The association of interstitial nephritis, the most common renal lesion in Sjogren's syndrome, to the other manifestations of the disease is unclear. To begin to address this issue, the infiltrating cells in frozen kidney tissues from two patients with interstitial nephritis secondary to Sjogren's syndrome were characterized by indirect immunofluorescence. T cells predominated, the majority of which were helper/inducer cells (OKT4+). Both kidneys contained nodules of B cells. The increased proportion of OKT4+ T cells in salivary gland and in interstitial renal lesions of Sjogren's syndrome contrasts with some other forms of interstitial renal disease and suggests that the renal and salivary gland lesions have a similar pathogeneis.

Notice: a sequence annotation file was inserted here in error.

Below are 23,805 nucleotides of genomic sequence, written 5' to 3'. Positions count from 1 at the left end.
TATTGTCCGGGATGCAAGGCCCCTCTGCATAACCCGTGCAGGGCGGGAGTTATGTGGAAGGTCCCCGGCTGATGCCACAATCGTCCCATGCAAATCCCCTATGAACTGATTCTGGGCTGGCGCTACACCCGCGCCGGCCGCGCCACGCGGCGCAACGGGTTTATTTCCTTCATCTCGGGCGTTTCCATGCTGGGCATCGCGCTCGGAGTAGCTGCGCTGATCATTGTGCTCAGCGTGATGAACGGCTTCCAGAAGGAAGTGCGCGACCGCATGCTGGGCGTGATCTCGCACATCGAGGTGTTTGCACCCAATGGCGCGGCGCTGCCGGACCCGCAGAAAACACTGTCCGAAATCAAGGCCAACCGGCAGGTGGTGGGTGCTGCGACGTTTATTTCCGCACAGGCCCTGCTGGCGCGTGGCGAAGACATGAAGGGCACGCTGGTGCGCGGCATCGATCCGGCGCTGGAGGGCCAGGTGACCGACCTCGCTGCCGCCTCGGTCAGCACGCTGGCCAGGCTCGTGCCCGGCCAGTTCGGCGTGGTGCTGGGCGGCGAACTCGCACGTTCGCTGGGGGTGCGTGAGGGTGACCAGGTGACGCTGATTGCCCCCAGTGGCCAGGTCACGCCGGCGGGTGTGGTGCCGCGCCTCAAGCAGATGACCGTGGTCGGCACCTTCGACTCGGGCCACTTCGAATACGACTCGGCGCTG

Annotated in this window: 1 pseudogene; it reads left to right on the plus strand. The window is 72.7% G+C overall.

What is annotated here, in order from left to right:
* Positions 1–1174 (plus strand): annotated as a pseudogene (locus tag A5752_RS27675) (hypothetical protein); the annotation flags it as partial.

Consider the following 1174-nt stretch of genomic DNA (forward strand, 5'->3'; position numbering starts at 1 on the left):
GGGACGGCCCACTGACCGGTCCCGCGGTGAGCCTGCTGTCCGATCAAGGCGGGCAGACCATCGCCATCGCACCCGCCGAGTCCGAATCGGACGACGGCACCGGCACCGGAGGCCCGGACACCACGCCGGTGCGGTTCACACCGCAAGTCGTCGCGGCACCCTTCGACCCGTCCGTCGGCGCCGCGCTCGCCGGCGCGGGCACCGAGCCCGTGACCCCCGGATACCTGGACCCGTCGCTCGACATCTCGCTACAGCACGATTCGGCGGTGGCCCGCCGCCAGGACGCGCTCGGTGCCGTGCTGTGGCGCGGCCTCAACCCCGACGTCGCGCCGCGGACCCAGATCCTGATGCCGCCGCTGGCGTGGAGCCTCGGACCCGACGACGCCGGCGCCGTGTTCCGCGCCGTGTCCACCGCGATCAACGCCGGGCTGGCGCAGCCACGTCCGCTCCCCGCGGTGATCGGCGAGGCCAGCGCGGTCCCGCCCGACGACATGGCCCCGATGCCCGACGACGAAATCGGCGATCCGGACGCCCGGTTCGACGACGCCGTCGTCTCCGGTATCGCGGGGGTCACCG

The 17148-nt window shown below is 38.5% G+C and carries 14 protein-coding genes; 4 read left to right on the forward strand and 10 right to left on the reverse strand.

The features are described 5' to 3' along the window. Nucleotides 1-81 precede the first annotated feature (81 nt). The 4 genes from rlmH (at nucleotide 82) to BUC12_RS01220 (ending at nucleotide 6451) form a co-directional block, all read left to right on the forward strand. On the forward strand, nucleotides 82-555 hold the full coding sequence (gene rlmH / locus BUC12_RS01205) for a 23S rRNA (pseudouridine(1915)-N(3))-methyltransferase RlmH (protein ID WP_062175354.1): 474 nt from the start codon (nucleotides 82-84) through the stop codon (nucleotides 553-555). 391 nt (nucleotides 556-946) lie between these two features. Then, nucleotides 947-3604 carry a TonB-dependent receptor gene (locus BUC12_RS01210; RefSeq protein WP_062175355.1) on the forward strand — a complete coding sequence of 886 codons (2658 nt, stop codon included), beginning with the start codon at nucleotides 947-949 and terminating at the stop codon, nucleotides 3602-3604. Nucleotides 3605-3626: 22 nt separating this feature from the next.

Bibliographical noteFunding Information:
From the Departments of Medicine and Pediatrics, University of Minnesota, Minneapolis; and Wilford Hall Medical Center, Lackland Air Force Base, TX. Supported by grants from the National Institutes of Health (AM25518) and the American Heart Association. Dr Rosenberg is under tenure of a MRC Fellowship, and Dr Platt, an AHA Clinician-Scientist Award. Address reprint requests to Mark E. Rosenberg, MD, University of Minnesota, Box 736 UMHC, 516 Delaware Street Southeast, Minneapolis, MN 55455. © 1988 by the National Kidney Foundation, Inc. 0272-6386/88/1 101-0004$3.00/0
- Sjogren's syndrome
- interstitial nephritis